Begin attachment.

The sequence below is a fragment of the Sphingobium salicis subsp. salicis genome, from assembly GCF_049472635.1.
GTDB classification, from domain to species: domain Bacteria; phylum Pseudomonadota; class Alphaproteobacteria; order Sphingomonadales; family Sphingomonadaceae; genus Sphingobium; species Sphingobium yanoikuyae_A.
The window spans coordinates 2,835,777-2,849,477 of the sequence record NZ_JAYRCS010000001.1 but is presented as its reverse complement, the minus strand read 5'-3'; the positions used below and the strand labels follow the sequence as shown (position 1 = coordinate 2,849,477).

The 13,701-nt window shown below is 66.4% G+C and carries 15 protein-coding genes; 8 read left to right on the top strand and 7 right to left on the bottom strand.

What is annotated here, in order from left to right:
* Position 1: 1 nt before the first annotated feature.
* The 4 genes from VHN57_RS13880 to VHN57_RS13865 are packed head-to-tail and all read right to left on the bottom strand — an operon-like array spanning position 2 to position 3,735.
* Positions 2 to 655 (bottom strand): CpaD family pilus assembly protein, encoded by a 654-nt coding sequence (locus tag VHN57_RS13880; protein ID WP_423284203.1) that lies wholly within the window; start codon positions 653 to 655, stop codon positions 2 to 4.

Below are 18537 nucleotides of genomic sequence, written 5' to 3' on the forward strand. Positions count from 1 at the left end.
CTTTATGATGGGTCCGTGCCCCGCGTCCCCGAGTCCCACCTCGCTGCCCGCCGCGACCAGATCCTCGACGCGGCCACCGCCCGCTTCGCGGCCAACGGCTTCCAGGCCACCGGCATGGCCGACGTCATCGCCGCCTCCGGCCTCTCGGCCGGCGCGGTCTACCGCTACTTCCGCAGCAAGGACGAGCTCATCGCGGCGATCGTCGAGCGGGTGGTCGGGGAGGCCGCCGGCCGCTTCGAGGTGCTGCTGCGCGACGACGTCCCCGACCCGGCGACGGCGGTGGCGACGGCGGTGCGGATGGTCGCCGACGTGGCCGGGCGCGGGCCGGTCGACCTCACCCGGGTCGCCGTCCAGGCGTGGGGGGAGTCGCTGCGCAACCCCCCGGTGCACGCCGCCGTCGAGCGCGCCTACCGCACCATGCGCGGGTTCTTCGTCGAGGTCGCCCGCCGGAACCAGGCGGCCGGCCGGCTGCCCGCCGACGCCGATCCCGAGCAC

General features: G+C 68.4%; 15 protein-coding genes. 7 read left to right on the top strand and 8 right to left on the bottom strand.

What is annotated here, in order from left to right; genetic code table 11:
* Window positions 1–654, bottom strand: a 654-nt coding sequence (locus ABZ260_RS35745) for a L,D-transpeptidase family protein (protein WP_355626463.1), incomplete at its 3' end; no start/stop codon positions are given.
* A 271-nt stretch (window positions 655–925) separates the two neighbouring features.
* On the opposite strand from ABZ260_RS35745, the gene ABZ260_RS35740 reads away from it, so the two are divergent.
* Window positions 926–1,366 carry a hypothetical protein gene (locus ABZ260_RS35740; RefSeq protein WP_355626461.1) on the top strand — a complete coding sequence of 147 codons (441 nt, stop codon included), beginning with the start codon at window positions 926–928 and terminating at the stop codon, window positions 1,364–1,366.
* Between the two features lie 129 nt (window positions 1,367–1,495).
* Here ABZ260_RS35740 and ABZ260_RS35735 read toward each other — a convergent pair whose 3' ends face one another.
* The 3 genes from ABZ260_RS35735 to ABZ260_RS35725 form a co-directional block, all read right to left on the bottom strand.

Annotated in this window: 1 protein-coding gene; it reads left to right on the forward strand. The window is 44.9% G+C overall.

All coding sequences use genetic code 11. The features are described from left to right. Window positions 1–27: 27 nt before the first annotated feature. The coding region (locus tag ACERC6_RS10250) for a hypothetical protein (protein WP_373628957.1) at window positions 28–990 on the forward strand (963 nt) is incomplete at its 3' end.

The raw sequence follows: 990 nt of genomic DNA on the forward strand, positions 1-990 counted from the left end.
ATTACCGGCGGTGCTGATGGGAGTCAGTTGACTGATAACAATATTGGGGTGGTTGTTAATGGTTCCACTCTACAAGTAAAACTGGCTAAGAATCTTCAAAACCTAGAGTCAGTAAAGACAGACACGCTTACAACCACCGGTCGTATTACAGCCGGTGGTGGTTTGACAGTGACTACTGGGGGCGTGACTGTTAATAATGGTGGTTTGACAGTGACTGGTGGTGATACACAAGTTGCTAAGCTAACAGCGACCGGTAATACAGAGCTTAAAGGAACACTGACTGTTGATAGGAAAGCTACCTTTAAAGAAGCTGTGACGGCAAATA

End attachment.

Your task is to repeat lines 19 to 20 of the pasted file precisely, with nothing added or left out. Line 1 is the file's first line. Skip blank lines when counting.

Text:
* The 3 genes from ABZ260_RS35735 to ABZ260_RS35725 form a co-directional block, all read right to left on the bottom strand.

Annotated in this window: 1 protein-coding gene; it reads left to right on the forward strand. The window is 44.9% G+C overall.